Irresistible, one of the first post-quarantine films of the year, is an unconventional rom-com disguised as a political movie – or vice versa.
Former late night talk show host Jon Stewart wrote and directed this film starring his buddy, Steve Carell, as Gary Zimmer, a disillusioned Democratic political advisor out to remake the party after the election of Donald Trump. Zimmer’s doing it from the ground up, running the mayoral campaign of a Republican-turned-Democrat in a small Wisconsin town and hoping the election will spark a national resurgence.
After an exchange at a city council meeting between farmer Jack Hastings (Chris Cooper) and the pig-headed Republican Mayor Braun (Brent Sexton) goes viral, Zimmer sees the battle as a model for political strife in the country. He reasons if he can win in Wisconsin, the nation’s heartland, he feels he could turn back the Republican tide in 2020.
Of course, there are women in the picture. Faith Brewster (Rose Byrne) is Zimmer’s seductive Republican counterpart who takes the other side in the tiny election just to torment Zimmer. Or is there an ulterior motive at work?
The actors are all perfect, but the standout is the beautiful Mackenzie Davis as the Democratic candidate’s seemingly unspoiled daughter. Davis, who has often played icy (or downright cruel) women as in television’s Halt and Catch Fire and movies such as Terminator: Dark Fate, gets to portray a smart and sexy woman.
Carell carries the film as the brilliant strategist, with a little bit of the manic Carell seen in almost everything else he has done. But the real star of this film is the self-aware writing by Stewart. And at the end there is a scene between Davis and Carell that is pure Stewart, an eye-opener for any man over 40.
Be sure to watch the credits for some surprising interviews about how this crazy plot could actually work in real life, justifying the crazy twists in the film.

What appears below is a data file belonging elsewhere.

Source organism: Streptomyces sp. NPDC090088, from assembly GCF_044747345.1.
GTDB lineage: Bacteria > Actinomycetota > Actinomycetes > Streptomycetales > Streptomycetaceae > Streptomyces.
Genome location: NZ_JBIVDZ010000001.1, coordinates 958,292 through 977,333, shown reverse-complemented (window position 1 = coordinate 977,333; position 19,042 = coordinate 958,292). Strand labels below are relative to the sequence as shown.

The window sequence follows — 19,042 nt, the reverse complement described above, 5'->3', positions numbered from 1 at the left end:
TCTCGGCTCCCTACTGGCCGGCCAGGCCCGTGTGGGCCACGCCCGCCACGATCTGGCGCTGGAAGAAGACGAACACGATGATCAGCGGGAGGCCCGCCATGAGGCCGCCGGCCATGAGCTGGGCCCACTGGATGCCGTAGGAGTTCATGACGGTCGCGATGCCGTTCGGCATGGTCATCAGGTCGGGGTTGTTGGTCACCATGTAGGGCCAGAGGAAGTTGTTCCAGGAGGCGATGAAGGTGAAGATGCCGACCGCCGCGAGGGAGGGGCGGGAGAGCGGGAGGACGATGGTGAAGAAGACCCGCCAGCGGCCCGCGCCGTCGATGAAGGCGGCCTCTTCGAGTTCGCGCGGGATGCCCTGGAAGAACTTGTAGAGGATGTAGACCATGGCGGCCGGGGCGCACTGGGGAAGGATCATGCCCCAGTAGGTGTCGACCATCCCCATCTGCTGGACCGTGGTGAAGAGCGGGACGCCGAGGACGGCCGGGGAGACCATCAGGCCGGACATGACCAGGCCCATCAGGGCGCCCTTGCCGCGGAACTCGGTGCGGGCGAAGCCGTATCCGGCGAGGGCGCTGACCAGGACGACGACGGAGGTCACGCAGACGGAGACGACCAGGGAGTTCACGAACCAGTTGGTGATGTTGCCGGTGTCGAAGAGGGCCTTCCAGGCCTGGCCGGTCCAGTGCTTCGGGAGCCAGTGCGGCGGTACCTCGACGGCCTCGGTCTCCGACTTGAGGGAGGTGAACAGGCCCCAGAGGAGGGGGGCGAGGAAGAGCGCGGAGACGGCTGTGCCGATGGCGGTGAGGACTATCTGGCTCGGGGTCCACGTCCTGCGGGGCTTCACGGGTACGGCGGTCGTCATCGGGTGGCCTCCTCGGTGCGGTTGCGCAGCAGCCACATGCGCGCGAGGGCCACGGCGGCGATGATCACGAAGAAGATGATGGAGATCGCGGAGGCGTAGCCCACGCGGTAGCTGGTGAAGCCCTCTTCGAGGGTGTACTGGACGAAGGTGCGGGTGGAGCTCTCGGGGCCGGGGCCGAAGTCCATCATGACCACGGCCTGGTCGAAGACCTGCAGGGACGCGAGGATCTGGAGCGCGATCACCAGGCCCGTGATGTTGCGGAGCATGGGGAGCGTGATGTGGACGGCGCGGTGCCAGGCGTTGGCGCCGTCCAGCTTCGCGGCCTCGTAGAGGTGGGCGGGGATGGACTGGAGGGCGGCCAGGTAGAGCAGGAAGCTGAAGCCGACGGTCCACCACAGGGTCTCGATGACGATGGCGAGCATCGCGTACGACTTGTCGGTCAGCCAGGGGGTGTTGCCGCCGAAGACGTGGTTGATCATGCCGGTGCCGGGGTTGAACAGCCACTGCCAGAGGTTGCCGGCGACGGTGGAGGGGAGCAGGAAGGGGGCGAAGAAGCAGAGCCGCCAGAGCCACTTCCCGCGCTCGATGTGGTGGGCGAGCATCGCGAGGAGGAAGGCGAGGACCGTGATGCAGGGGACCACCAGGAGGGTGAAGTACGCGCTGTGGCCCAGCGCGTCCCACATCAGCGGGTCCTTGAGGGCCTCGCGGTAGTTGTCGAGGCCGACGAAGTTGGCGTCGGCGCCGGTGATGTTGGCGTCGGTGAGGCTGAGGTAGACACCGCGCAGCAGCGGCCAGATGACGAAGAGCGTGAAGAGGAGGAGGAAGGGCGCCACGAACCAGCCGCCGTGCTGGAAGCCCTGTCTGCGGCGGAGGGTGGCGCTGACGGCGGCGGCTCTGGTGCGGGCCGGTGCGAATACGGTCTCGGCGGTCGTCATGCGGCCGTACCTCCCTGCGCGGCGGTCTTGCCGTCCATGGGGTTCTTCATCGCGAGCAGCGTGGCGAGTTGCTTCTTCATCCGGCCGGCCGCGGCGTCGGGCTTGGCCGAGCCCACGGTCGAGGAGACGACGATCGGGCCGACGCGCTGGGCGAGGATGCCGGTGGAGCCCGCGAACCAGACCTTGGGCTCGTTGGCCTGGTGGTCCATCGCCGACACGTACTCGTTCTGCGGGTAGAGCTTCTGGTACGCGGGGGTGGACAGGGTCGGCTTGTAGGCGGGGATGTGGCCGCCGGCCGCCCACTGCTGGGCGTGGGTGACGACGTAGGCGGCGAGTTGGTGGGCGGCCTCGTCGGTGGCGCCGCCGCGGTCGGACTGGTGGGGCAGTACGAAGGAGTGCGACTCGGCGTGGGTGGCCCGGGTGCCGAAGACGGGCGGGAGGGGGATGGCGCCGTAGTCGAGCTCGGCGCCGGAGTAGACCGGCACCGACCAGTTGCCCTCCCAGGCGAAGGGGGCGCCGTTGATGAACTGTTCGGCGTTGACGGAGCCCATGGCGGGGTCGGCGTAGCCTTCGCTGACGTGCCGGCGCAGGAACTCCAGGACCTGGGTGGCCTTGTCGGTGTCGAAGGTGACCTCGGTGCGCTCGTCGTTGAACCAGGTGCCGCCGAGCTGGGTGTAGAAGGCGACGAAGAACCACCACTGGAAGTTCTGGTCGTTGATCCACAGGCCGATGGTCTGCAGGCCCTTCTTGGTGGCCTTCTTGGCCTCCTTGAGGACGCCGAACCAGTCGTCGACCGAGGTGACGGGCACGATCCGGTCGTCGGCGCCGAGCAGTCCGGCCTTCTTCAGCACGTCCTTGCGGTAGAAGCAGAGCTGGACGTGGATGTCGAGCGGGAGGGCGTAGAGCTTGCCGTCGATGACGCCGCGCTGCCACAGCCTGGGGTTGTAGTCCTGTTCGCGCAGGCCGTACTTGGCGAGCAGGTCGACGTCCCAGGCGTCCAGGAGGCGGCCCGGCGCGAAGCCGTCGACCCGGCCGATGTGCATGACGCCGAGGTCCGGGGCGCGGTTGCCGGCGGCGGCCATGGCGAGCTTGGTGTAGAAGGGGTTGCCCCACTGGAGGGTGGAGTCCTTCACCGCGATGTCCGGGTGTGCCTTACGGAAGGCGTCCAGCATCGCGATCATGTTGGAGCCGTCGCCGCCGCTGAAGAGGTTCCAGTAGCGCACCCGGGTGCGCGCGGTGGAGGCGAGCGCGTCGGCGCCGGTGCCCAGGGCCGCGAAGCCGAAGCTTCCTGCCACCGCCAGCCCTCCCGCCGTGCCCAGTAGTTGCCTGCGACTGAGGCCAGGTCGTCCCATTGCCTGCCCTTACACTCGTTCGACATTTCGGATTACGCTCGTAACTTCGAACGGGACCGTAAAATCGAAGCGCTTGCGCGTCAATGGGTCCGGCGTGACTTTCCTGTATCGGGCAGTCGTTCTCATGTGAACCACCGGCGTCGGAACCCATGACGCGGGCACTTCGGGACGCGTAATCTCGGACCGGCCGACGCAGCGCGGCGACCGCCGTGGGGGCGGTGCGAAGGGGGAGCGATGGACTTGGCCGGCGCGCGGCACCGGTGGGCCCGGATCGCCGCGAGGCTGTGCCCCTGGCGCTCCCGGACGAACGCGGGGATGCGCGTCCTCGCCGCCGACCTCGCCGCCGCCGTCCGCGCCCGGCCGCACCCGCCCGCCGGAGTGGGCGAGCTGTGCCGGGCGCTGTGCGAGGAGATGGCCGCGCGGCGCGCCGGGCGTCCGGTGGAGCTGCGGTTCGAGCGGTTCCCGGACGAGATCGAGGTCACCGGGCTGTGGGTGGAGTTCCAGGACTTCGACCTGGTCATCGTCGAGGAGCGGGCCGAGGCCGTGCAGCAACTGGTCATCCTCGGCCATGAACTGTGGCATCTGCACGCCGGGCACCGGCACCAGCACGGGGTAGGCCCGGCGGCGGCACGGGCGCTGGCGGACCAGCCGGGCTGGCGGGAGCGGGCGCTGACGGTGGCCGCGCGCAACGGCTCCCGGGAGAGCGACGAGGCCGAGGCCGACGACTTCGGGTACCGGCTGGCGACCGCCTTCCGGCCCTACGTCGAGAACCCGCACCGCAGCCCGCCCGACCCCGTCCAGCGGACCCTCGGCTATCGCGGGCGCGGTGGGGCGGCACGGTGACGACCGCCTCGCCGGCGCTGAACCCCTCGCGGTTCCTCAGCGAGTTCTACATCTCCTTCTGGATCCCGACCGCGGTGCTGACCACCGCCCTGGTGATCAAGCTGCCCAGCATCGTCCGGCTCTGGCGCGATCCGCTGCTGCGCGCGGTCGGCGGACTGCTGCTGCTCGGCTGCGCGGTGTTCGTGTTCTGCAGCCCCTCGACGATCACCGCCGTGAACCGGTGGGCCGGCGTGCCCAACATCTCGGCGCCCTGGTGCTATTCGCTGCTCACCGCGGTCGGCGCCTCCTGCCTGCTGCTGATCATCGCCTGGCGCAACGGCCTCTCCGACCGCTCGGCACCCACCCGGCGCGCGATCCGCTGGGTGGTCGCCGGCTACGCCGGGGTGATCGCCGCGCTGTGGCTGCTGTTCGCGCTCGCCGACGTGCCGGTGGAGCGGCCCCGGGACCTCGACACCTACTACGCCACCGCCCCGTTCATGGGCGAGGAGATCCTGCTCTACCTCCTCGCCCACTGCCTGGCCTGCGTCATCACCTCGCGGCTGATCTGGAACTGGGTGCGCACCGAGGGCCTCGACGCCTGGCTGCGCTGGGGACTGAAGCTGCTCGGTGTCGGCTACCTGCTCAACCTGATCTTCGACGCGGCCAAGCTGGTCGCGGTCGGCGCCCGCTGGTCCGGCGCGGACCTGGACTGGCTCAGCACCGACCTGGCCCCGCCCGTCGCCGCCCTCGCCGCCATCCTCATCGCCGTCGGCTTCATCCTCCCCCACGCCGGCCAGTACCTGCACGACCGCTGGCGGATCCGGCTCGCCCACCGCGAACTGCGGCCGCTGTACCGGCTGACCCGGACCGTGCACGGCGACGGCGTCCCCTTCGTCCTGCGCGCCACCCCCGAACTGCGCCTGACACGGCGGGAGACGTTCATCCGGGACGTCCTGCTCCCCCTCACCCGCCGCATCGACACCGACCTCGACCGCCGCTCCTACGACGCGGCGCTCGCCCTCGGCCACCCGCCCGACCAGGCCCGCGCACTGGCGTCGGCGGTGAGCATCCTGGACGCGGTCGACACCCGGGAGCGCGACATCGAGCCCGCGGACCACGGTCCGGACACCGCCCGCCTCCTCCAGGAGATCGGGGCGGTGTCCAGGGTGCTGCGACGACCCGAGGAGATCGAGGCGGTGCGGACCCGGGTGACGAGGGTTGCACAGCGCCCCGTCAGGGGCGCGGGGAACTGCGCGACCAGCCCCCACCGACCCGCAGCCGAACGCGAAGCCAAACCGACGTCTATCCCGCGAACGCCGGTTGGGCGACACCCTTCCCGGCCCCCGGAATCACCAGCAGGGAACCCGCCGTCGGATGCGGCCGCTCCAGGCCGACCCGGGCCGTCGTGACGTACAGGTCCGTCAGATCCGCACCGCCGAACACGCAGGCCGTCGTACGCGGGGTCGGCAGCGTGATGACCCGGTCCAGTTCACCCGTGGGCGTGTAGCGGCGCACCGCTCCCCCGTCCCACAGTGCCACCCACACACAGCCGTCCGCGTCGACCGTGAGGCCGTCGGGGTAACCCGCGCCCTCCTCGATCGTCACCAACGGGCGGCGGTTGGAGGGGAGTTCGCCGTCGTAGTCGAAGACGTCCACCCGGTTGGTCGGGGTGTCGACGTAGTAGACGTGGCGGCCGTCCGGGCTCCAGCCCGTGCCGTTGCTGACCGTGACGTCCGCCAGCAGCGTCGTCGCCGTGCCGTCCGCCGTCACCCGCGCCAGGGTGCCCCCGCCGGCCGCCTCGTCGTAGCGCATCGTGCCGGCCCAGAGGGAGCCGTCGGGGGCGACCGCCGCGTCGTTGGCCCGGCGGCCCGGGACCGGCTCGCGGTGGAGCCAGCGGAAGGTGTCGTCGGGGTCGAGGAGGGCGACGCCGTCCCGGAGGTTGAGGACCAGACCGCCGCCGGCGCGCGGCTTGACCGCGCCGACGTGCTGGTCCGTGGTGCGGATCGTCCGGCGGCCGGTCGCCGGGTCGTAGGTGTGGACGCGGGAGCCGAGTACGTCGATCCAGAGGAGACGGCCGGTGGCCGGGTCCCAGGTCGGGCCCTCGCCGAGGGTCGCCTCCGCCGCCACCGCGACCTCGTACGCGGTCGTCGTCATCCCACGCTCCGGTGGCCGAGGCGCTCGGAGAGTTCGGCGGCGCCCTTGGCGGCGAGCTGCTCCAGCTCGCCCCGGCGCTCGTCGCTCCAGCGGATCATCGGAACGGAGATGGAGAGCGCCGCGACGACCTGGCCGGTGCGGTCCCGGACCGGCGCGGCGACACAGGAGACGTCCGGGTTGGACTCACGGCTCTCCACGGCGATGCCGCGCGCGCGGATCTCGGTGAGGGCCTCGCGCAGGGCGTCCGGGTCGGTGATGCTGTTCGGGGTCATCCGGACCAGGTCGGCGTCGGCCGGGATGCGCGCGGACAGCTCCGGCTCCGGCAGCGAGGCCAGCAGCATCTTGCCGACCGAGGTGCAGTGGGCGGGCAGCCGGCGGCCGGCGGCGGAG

In Other News:
If you’re looking for a good book on the life of the legendary Marvel Comics master Stan Lee, avoid Stan Lee, A Life in Comics by Liel Leibovitz.
He recycles many of the oft-told stories of how Lee, a Jewish kid from New York, changed the comics industry forever by creating a whole new kind of superhero with Spider-Man, the Avengers and many others.
Leibovitz and hits many of the high points, but the drawback is in his factual inaccuracies. There are too many blatantly incorrect assertions in the work about Lee’s most important creations.
Granted, the public will not know the difference, but any self-respecting comic fan will stop many times and say, “What?”
Just a few of the errors include:
+ Asserting that Captain America’s Bucky was killed by gunfire in 1949 and replaced by Golden Girl. Not true: he suffered a broken leg and was quietly replaced.
+ Saying that the father of Superman co-creator was shot to death by robbers in his Cleveland shop, and was found in a pool of blood. False: the elder Siegel was indeed robbed, and that incident caused a fatal heart attack.
+ Repeating the oft-debunked story that the Fantastic Four was created after Marvel Publisher Martin Goodman played golf with a DC executive who bragged about the Justice League. He says Goodman told Lee to do the same thing. Never happened.
+ Called the X-Men’s seminal robot villains, The Sentinels, cyborgs. They are true robots and not robot-human hybrids.
+ In retelling the first appearance of Galactus, he says the Watchers’ homeworld was destroyed. Nope, never happened.
+ Said Quicksilver and the Scarlet Witch were the children of Magneto, a suspicion that was proven wrong. Okay, the sibling’s history is twisted and Magneto was believed to be their daddy for a while, but a fan would know better.
One positive note: this bio, more than other Lee biographies, shows how much Lee’s Jewish heritage influenced his creations. Makes sense since the author often writes about his Jewish issues.
Pick up any other bio. I’ve read most of them and they are all pretty accurate. The best of the bunch is Danny Fingeroth’s A Marvelous Life: The Amazing Story of Stan Lee. At least Danny knows what he’s talking about.
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